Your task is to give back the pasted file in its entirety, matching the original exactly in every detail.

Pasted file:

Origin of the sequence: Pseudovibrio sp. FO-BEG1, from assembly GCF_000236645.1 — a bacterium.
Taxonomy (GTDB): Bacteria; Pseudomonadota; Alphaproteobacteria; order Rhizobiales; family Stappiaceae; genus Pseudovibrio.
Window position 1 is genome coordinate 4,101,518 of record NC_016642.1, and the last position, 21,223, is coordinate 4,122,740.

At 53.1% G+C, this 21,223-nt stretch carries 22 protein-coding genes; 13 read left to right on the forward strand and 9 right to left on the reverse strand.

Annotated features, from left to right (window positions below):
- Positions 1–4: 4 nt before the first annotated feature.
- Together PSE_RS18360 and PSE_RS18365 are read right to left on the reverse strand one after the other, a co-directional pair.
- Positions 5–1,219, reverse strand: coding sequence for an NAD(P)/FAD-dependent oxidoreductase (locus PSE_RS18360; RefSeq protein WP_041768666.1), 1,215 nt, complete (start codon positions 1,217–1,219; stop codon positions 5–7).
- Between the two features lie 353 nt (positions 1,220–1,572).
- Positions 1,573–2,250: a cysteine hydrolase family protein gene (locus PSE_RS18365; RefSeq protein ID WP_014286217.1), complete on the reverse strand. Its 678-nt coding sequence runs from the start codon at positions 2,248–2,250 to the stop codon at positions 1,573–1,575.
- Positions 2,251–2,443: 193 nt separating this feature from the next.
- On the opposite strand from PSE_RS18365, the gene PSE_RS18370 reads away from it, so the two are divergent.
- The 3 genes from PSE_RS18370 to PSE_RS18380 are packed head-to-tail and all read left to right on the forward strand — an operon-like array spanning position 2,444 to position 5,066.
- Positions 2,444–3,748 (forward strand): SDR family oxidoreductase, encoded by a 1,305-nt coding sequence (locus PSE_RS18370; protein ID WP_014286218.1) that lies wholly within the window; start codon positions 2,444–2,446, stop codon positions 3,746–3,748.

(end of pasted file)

Origin of the sequence: Pseudovibrio sp. FO-BEG1, from assembly GCF_000236645.1 — a bacterium.
Taxonomy (GTDB): Bacteria; Pseudomonadota; Alphaproteobacteria; order Rhizobiales; family Stappiaceae; genus Pseudovibrio.
Window position 1 is genome coordinate 4,101,518 of record NC_016642.1, and the last position, 21,223, is coordinate 4,122,740.

At 53.1% G+C, this 21,223-nt stretch carries 22 protein-coding genes; 13 read left to right on the forward strand and 9 right to left on the reverse strand.

Annotated features, from left to right (window positions below):
- Positions 1–4: 4 nt before the first annotated feature.
- Together PSE_RS18360 and PSE_RS18365 are read right to left on the reverse strand one after the other, a co-directional pair.
- Positions 5–1,219, reverse strand: coding sequence for an NAD(P)/FAD-dependent oxidoreductase (locus PSE_RS18360; RefSeq protein WP_041768666.1), 1,215 nt, complete (start codon positions 1,217–1,219; stop codon positions 5–7).
- Between the two features lie 353 nt (positions 1,220–1,572).
- Positions 1,573–2,250: a cysteine hydrolase family protein gene (locus PSE_RS18365; RefSeq protein ID WP_014286217.1), complete on the reverse strand. Its 678-nt coding sequence runs from the start codon at positions 2,248–2,250 to the stop codon at positions 1,573–1,575.
- Positions 2,251–2,443: 193 nt separating this feature from the next.
- On the opposite strand from PSE_RS18365, the gene PSE_RS18370 reads away from it, so the two are divergent.
- The 3 genes from PSE_RS18370 to PSE_RS18380 are packed head-to-tail and all read left to right on the forward strand — an operon-like array spanning position 2,444 to position 5,066.
- Positions 2,444–3,748 (forward strand): SDR family oxidoreductase, encoded by a 1,305-nt coding sequence (locus PSE_RS18370; protein ID WP_014286218.1) that lies wholly within the window; start codon positions 2,444–2,446, stop codon positions 3,746–3,748.